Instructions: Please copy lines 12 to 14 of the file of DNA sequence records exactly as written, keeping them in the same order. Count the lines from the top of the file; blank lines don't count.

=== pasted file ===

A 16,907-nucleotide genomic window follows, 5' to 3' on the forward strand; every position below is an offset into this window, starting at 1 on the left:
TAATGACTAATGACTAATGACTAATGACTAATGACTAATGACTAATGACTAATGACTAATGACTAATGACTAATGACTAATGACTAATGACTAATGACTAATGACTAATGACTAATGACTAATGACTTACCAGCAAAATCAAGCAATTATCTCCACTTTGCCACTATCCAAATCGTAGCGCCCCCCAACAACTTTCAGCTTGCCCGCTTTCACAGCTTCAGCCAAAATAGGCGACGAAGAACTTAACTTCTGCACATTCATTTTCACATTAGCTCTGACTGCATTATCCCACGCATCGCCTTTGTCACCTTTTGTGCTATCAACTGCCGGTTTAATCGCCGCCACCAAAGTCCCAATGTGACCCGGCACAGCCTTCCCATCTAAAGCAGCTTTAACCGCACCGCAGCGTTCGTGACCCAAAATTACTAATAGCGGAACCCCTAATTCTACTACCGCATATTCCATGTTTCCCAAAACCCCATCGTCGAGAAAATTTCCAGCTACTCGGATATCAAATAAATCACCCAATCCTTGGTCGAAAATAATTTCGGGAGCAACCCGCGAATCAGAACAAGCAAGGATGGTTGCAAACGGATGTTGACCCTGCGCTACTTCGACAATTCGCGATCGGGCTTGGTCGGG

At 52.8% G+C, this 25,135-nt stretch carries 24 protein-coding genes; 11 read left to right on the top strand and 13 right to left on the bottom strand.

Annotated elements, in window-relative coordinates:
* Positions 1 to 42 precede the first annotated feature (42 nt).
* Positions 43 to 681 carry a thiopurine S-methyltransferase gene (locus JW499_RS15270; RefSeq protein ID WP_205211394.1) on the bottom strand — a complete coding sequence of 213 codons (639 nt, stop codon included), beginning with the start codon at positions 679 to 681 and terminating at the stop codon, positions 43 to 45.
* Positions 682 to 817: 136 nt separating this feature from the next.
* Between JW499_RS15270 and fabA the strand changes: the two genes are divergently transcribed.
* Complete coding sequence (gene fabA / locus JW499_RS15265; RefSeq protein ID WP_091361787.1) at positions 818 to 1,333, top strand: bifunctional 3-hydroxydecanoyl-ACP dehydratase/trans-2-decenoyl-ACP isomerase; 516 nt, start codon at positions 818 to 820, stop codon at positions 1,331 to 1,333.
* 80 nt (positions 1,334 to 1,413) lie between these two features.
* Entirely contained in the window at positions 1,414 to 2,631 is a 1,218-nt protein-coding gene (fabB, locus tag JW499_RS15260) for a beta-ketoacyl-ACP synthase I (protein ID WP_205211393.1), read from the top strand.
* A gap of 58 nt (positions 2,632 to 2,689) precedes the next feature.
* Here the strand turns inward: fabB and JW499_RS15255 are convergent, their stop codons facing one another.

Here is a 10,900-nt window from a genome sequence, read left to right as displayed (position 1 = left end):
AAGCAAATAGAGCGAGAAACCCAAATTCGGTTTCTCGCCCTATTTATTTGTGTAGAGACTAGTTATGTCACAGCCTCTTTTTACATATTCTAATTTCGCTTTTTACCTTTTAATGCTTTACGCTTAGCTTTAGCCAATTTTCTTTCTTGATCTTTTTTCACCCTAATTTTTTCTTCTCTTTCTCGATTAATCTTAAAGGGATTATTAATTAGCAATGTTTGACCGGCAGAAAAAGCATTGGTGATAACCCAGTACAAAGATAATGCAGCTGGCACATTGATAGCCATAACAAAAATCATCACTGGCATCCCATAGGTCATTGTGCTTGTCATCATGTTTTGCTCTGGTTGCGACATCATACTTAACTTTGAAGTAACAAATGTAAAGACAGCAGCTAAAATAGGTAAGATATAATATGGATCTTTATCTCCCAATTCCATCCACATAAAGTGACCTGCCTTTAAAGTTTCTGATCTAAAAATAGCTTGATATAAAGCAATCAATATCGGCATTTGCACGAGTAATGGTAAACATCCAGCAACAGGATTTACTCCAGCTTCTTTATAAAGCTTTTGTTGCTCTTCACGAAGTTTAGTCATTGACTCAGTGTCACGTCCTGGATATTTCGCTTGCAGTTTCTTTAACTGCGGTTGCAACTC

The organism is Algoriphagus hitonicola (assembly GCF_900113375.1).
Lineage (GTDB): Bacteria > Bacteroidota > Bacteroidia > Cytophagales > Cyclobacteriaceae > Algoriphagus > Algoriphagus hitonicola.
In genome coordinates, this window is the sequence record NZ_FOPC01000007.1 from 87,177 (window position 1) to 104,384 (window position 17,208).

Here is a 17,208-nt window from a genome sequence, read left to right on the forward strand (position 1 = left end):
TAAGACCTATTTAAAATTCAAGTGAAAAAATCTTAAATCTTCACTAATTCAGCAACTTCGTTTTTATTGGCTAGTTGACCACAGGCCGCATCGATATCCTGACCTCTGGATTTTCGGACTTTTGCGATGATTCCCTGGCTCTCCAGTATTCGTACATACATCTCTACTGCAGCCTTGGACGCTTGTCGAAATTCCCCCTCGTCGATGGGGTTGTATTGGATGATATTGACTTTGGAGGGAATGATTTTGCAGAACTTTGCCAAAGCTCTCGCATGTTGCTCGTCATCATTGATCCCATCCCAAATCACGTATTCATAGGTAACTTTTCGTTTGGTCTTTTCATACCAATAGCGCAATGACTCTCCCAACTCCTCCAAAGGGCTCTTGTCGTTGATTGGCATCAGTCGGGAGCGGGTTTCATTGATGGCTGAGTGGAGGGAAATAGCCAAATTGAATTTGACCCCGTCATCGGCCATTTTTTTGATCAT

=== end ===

* A gap of 58 nt (positions 2,632 to 2,689) precedes the next feature.
* Here the strand turns inward: fabB and JW499_RS15255 are convergent, their stop codons facing one another.

Here is a 10,900-nt window from a genome sequence, read left to right as displayed (position 1 = left end):